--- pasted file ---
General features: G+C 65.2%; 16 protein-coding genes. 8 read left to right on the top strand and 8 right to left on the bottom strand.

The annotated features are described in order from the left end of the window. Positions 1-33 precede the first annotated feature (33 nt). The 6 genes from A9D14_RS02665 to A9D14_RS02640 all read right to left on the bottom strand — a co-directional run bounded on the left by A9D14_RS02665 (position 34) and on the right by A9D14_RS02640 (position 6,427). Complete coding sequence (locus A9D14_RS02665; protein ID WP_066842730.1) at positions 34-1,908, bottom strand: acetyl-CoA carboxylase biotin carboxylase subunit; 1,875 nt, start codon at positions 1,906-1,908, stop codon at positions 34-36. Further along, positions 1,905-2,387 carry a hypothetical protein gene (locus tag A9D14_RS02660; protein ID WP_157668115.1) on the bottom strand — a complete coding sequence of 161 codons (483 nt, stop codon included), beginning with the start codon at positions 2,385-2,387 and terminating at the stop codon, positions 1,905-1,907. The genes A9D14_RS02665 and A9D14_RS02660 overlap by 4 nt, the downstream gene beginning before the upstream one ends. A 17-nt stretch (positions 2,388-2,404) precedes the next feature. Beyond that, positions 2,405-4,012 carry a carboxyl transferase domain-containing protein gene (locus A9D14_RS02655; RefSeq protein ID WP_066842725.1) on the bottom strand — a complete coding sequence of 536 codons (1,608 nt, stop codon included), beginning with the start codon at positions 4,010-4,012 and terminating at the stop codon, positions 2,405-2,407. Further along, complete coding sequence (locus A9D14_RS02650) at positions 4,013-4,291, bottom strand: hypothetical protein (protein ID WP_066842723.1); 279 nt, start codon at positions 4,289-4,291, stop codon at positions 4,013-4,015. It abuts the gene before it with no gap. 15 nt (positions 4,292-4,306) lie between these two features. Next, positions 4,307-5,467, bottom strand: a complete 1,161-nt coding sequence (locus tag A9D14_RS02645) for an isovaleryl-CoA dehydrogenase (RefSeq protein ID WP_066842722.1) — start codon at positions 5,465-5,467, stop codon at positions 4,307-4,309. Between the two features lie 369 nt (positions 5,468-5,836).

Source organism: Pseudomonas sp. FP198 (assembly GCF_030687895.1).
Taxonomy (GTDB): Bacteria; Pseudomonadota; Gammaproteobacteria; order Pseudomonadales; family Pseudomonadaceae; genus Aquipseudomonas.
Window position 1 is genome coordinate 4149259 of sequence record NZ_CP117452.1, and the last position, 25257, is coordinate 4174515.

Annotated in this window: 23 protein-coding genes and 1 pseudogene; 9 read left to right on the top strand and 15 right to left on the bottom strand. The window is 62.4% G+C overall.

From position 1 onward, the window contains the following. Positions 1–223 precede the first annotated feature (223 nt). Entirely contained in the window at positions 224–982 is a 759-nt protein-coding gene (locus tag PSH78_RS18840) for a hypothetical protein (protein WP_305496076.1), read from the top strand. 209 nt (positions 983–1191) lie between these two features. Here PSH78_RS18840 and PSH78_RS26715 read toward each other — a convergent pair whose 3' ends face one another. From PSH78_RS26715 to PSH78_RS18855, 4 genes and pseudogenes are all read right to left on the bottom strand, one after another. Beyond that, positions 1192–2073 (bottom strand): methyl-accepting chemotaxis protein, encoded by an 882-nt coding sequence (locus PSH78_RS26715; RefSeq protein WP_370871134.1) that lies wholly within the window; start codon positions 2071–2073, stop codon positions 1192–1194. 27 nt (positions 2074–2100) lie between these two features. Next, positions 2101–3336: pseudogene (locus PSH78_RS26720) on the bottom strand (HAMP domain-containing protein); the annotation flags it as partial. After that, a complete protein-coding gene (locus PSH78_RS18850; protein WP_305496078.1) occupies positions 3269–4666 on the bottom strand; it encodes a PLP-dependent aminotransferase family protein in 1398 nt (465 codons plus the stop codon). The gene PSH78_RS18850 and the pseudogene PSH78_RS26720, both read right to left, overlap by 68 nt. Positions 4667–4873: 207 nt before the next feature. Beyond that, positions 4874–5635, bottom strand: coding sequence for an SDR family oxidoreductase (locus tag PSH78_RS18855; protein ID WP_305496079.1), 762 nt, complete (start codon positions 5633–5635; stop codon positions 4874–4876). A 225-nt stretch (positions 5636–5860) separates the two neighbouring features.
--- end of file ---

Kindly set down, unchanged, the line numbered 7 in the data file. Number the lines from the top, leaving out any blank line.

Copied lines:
From position 1 onward, the window contains the following. Positions 1–223 precede the first annotated feature (223 nt). Entirely contained in the window at positions 224–982 is a 759-nt protein-coding gene (locus tag PSH78_RS18840) for a hypothetical protein (protein WP_305496076.1), read from the top strand. 209 nt (positions 983–1191) lie between these two features. Here PSH78_RS18840 and PSH78_RS26715 read toward each other — a convergent pair whose 3' ends face one another. From PSH78_RS26715 to PSH78_RS18855, 4 genes and pseudogenes are all read right to left on the bottom strand, one after another. Beyond that, positions 1192–2073 (bottom strand): methyl-accepting chemotaxis protein, encoded by an 882-nt coding sequence (locus PSH78_RS26715; RefSeq protein WP_370871134.1) that lies wholly within the window; start codon positions 2071–2073, stop codon positions 1192–1194. 27 nt (positions 2074–2100) lie between these two features. Next, positions 2101–3336: pseudogene (locus PSH78_RS26720) on the bottom strand (HAMP domain-containing protein); the annotation flags it as partial. After that, a complete protein-coding gene (locus PSH78_RS18850; protein WP_305496078.1) occupies positions 3269–4666 on the bottom strand; it encodes a PLP-dependent aminotransferase family protein in 1398 nt (465 codons plus the stop codon). The gene PSH78_RS18850 and the pseudogene PSH78_RS26720, both read right to left, overlap by 68 nt. Positions 4667–4873: 207 nt before the next feature. Beyond that, positions 4874–5635, bottom strand: coding sequence for an SDR family oxidoreductase (locus tag PSH78_RS18855; protein ID WP_305496079.1), 762 nt, complete (start codon positions 5633–5635; stop codon positions 4874–4876). A 225-nt stretch (positions 5636–5860) separates the two neighbouring features.